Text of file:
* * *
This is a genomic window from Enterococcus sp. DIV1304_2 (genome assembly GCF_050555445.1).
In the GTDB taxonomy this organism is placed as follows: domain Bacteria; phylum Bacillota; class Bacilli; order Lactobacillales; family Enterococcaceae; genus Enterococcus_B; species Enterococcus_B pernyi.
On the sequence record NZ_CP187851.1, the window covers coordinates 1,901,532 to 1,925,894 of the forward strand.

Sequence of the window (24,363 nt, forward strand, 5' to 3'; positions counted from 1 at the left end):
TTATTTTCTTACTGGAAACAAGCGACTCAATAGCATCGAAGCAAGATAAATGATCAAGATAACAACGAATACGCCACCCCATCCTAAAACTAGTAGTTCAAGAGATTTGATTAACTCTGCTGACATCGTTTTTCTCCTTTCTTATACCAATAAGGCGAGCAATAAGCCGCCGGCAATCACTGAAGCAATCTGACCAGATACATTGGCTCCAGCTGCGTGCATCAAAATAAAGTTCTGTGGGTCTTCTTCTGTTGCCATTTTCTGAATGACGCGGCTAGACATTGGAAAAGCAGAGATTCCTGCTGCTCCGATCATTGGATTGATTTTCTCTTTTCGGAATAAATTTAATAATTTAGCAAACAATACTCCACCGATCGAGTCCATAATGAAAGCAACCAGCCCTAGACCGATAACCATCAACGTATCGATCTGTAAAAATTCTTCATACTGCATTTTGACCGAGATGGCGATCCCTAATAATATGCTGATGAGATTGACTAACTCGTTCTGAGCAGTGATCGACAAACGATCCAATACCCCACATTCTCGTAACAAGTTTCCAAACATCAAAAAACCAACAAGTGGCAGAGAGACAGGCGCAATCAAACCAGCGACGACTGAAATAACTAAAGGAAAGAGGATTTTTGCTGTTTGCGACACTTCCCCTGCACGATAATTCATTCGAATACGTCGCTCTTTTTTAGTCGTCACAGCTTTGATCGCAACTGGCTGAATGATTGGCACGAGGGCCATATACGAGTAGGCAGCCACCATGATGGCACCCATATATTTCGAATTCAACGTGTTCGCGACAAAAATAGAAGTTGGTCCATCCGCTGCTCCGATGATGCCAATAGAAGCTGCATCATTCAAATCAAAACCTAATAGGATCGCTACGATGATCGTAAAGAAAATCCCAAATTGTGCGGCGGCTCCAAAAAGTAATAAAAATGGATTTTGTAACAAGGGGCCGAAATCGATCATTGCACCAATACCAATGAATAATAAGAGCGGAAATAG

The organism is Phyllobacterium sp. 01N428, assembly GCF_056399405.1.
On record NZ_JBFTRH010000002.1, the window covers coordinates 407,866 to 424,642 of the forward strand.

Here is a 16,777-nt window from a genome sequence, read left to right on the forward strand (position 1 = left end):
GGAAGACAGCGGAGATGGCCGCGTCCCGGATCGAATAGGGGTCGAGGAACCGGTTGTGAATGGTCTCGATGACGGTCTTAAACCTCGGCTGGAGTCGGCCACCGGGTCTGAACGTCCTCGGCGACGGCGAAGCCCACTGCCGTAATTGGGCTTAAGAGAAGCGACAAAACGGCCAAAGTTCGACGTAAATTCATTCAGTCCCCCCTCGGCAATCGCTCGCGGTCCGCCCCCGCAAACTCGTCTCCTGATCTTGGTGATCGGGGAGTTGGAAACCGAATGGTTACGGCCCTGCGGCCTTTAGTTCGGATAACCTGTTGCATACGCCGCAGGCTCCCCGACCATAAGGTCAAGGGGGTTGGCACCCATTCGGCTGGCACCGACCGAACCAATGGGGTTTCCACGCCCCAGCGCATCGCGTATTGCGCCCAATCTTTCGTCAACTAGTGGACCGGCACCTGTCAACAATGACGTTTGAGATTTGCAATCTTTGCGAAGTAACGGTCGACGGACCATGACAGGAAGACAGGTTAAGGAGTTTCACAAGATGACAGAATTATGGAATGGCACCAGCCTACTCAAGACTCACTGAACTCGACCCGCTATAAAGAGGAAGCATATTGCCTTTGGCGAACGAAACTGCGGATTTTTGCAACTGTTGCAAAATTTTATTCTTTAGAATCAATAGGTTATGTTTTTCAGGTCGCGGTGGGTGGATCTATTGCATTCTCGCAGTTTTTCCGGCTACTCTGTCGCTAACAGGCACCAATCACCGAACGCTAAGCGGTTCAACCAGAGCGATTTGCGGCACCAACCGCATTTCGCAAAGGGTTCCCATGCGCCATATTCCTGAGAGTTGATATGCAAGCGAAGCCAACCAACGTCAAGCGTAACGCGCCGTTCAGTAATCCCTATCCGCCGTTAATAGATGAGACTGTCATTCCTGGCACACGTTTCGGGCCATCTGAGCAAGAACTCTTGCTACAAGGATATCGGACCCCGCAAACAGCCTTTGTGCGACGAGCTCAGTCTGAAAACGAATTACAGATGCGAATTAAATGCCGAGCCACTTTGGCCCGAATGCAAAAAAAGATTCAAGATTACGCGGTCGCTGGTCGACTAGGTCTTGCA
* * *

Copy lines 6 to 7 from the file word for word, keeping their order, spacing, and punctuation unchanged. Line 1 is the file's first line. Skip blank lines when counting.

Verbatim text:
The organism is Phyllobacterium sp. 01N428, assembly GCF_056399405.1.
On record NZ_JBFTRH010000002.1, the window covers coordinates 407,866 to 424,642 of the forward strand.